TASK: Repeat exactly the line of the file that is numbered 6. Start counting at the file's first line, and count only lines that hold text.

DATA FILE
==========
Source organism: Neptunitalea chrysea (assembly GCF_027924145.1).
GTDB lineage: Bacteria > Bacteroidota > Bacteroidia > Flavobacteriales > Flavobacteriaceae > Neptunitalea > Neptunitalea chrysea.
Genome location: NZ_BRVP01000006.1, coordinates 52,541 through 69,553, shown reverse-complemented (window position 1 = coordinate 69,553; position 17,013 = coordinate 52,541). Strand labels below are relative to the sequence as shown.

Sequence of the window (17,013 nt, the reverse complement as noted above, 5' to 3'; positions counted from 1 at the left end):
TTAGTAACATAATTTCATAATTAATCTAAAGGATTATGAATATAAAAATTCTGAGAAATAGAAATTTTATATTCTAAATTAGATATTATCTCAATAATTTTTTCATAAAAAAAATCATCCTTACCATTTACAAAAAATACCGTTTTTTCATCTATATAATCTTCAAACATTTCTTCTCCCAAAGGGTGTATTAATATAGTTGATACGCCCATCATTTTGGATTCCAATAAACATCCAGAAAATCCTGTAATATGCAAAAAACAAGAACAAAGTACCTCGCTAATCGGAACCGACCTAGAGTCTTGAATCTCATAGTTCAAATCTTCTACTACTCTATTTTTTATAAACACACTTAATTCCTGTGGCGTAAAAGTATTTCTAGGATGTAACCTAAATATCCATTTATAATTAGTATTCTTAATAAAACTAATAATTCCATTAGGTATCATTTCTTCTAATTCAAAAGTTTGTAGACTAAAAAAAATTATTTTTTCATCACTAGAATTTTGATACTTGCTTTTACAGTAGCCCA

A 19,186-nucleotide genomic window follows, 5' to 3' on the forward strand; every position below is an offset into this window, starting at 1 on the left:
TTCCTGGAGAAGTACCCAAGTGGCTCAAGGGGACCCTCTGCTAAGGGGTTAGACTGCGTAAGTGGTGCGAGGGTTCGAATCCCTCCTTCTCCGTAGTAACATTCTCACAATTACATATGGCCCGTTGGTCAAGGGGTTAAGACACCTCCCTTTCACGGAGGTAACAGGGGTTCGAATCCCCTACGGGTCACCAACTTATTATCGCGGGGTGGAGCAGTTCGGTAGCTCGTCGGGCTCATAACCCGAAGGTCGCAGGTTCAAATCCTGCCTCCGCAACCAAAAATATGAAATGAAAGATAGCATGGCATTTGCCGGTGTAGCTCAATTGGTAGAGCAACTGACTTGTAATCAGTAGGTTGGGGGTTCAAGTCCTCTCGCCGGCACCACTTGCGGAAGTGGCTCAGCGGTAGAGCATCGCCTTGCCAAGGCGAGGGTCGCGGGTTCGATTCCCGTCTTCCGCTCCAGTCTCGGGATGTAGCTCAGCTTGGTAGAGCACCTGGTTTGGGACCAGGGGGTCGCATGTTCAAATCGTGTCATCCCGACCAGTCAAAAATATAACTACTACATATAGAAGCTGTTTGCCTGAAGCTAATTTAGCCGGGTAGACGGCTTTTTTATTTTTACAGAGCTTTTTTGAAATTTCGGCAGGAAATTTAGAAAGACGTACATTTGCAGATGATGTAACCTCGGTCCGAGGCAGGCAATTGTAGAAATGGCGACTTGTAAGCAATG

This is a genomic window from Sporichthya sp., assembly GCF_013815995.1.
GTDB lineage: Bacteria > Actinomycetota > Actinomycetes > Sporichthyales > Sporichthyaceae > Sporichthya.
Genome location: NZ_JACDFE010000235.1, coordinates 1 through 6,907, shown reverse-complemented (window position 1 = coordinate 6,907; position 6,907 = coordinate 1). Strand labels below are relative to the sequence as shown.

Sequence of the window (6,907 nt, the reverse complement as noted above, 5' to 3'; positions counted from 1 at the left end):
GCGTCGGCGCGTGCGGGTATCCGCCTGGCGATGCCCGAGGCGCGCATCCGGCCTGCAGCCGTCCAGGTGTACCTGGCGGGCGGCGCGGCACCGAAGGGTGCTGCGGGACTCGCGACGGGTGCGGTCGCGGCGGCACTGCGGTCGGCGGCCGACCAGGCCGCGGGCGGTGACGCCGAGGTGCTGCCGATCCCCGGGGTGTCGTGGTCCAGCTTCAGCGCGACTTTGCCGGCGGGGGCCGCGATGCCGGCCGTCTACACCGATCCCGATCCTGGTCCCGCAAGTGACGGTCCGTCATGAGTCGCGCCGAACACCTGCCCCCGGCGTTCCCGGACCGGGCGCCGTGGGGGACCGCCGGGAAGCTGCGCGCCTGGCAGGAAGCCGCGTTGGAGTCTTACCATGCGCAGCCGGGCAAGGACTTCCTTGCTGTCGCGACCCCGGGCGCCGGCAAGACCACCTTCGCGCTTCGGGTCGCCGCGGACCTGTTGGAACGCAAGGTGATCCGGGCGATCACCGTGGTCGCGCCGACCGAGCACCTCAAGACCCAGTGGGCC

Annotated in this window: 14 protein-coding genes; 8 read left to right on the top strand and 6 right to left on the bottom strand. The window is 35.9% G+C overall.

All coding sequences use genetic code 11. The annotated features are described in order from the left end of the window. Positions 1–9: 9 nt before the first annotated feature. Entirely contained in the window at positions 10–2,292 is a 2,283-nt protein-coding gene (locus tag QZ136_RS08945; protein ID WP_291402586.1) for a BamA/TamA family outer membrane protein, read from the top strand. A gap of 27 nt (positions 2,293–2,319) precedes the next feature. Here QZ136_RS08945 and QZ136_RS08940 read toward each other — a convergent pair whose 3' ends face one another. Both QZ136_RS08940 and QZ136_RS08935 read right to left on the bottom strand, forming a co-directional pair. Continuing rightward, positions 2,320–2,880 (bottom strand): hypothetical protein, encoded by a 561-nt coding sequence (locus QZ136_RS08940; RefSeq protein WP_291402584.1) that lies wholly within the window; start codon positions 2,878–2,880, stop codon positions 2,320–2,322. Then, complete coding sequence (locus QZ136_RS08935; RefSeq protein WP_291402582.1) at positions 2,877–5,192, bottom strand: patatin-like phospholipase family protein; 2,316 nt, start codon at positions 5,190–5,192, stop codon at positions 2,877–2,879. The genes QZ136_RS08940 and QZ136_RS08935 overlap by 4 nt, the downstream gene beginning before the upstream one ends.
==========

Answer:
A 19,186-nucleotide genomic window follows, 5' to 3' on the forward strand; every position below is an offset into this window, starting at 1 on the left: